The Russo Brothers Are Coming Out to Play and Adapting The Warriors for TV
Can you dig it?
The Russos are very busy brothers! Deadline reports that the Captain America: Civil War directors are adding an adaptation of the 1979 cult film The Warriors to their roster of upcoming projects.
The original film followed one night in the lives of The Warriors, a gang from Coney Island who begin an odyssey home from a meet-up in the Bronx after being wrongfully accused of killing a prominent gang leader. Adapted from Sol Yurick’s novel of the same name—which was loosely based on Anabasis, an ancient Greek text detailing the epic travels of a group of mercenaries—The Warriors was extremely controversial when it was first released, and even pulled from theaters briefly by Paramount.
The Russos will be working with writer Frank Baldwin on the series for Paramount TV and Hulu. Deadline writes that the one-hour drama will “honor the original film while adding its own unique brand of grit, pulp, sex and violence.” Personally, “MOAR GRIT, MOAR SEX” isn’t what I’d hope for from a TV adaptation of The Warriors, but I have loved the Russo brothers’ additions to the Marvel universe. Both Winter Soldier and Civil War managed to convey gravity and relative grit without sacrificing character-building, and I think that’s a balance a Warriors TV show would have to strike to be successful.
I also think a modern adaptation of The Warriors would need to be very thoughtful in its depiction of gender and racial politics. In discussing the original film with the rest of The Mary Sue editors, Teresa pointed out that The Warriors was all about toxic masculinity, and she’s absolutely right; I imagine what one thinks the movie says about toxic masculinity will be very dependent on how one feels about toxic masculinity overall.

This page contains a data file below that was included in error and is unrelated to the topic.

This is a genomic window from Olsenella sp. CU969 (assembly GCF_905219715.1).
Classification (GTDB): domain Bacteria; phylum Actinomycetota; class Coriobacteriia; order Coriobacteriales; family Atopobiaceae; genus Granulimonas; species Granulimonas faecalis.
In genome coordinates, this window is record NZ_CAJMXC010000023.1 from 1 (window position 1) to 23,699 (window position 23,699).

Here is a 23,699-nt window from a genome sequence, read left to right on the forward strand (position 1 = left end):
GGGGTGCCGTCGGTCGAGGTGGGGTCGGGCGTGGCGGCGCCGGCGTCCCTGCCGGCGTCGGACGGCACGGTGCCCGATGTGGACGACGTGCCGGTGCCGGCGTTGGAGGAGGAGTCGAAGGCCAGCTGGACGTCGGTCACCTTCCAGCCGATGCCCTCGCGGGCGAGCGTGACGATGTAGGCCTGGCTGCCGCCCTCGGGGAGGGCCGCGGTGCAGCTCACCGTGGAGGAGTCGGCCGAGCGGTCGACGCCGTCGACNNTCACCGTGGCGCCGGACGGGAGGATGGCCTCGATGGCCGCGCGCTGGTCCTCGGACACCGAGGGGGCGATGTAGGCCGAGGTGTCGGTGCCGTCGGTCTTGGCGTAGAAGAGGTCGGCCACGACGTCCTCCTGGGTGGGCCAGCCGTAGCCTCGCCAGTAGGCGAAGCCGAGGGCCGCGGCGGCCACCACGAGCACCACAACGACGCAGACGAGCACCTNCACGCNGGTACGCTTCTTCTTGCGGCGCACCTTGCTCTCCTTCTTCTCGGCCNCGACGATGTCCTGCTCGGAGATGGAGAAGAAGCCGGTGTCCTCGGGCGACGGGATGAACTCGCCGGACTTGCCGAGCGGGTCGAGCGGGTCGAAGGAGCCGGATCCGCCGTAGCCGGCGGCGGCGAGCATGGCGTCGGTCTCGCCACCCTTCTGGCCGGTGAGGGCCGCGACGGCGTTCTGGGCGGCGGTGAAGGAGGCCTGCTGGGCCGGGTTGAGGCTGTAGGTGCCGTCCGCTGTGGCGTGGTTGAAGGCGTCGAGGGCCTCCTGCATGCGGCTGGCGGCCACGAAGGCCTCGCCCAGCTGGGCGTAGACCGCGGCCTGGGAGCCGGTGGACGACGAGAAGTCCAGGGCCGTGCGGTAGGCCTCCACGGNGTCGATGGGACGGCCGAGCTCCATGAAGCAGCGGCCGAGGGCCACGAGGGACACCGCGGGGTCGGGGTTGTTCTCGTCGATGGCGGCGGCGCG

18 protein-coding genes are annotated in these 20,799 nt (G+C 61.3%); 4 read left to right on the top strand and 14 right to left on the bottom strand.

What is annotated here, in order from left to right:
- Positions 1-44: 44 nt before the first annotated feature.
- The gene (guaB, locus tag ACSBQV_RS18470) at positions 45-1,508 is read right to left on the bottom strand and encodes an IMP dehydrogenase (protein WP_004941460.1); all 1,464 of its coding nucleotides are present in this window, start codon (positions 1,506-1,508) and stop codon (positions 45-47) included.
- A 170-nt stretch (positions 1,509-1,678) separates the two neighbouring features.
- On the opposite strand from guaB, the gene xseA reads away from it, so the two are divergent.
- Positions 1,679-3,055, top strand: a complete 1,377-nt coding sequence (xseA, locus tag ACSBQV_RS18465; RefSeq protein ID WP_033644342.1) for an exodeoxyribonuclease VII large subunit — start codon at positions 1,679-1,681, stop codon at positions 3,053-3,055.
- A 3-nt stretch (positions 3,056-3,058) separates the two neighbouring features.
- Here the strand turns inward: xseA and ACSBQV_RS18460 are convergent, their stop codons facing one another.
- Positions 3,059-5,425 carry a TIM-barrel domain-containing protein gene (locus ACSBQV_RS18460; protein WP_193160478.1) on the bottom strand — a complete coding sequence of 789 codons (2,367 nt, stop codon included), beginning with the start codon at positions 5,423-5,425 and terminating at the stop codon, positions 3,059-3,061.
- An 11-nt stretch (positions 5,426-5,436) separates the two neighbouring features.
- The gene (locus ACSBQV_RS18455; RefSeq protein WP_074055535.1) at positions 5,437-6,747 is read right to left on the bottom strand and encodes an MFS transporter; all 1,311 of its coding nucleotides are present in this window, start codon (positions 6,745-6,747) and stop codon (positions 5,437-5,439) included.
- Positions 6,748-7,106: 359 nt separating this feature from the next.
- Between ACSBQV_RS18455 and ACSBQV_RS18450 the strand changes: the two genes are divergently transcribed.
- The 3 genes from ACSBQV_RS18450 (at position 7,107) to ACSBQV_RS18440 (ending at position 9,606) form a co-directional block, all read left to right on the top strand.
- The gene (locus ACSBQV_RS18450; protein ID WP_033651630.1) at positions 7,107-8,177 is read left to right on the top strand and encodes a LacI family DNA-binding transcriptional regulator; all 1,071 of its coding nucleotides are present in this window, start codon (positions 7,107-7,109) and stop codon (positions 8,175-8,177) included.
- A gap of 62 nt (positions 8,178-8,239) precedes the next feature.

When I first saw The Warriors, I perceived it as endorsing the gang’s worst behavior, but in later viewings I’ve felt it was much more critical of some aspects of their group culture. Moments in the film that I think would need to be handled particularly thoughtfully in a TV adaptation include the scene where The Warrior Ajax assaults and is then arrested by an undercover cop, and a scene where The Warriors seduce and then are later attacked by The Lizzies, an all-female gang.
In order to create an adaptation that doesn’t feel redundant and deals intelligently with matters of representation, I hope that this project secures as inclusive a team of creators as possible. What do you think about this news?
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